Protestors take part in the 'Tax March' to call on US President Donald Trump to release his tax records on April 15, 2017 in New York. / AFP PHOTO / KENA BETANCUR (Photo credit should read KENA BETANCUR/AFP/Getty Images)
Protestors walk by the Trump hotel during the 'Tax March' to call on US President Donald Trump to release his tax records on April 15, 2017 in Washington, DC. / AFP PHOTO / Mandel Ngan (Photo credit should read MANDEL NGAN/AFP/Getty Images)
Protestors take part in the 'Tax March' to call on US President Donald Trump to release his tax records on April 15, 2017 in New York. / AFP PHOTO / KENA BETANCUR (Photo credit should read KENA BETANCUR/AFP/Getty Images)
Protestors take part in the 'Tax March' to call on US President Donald Trump to release his tax records on April 15, 2017 in New York. / AFP PHOTO / KENA BETANCUR (Photo credit should read KENA BETANCUR/AFP/Getty Images)
Protestors take part in the 'Tax March' to call on US President Donald Trump to release his tax records on April 15, 2017 in New York. / AFP PHOTO / KENA BETANCUR (Photo credit should read KENA BETANCUR/AFP/Getty Images)
Protestors gather in Center City Philadelphia, PA, ahead of the April 15 Tax Day March. Around the nation thousands are expected to participate in similar protests against the Trump-administration. (Photo by Bastiaan Slabbers/NurPhoto via Getty Images)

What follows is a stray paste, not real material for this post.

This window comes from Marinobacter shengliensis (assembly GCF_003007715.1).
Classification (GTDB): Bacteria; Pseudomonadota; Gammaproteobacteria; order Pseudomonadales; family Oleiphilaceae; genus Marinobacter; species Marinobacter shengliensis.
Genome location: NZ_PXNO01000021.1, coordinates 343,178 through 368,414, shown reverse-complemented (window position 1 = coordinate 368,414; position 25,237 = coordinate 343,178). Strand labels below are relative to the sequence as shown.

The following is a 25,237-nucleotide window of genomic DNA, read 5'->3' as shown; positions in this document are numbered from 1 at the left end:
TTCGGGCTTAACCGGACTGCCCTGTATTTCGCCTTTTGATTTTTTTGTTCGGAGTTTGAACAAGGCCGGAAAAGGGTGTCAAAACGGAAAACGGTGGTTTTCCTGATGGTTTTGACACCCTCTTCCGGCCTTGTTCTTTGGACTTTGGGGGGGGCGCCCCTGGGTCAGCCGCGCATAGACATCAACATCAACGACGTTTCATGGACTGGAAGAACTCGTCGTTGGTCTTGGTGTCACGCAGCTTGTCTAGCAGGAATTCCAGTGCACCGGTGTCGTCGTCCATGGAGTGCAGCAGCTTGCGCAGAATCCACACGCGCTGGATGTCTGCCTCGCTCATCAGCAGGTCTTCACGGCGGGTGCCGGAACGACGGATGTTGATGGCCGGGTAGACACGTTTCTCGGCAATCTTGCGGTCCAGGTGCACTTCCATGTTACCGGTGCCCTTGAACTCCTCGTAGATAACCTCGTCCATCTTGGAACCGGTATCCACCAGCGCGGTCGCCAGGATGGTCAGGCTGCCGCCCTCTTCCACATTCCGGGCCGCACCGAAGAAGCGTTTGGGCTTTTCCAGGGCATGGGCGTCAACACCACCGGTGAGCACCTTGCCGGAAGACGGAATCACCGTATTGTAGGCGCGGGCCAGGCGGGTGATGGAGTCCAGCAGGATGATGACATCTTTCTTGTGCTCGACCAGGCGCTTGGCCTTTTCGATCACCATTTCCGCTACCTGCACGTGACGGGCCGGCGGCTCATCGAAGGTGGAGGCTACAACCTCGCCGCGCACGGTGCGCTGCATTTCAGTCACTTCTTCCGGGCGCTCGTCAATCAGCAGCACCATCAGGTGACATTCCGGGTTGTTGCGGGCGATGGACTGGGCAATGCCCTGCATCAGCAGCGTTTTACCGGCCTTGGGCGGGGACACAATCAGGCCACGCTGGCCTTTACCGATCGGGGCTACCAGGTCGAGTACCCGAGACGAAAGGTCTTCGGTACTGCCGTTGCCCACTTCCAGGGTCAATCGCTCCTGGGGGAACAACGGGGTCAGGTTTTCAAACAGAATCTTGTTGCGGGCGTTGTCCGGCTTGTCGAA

Protestor holds a sign during a Tax Day protest rally and march in Center City Philadelphia, on April 15, 2017. Around the nation thousands are expected to participate in similar protests against the Trump-administration. (Photo by Bastiaan Slabbers/NurPhoto via Getty Images)
Protestors take part in the 'Tax March' to call on US President Donald Trump to release his tax records on April 15, 2017 in Washington, DC. / AFP PHOTO / Mandel Ngan (Photo credit should read MANDEL NGAN/AFP/Getty Images)
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Individual states are also looking at ways to publish the financial information of prospective presidents.

More than a dozen states are considering legislation that would require presidential candidates to release their tax returns. The details of the bills vary, but each one would make publicly releasing tax returns mandatory in order to be listed on the state's ballots. 

State lawmakers in New York are taking a slightly different tack. A bill there will aim to allow New York officials to release an individual or businesses' *state tax returns as part of a legislative investigation. The key difference here is the bill is focused on the state return, not the federal return. And in the case of President Trump, who lived much of his life based in New York, his state return is likely to contain a lot of the details people are so curious about.

The effort from the House Ways and Means Committee might have the best chance of actually getting the president's returns. Neal used a little-known tax law to make his request, and that law does not include any situations that would allow Treasury Secretary Steven Mnuchin to refuse it. 

But all of these efforts could face court challenges from any candidate who, like President Trump, doesn't want to release their returns.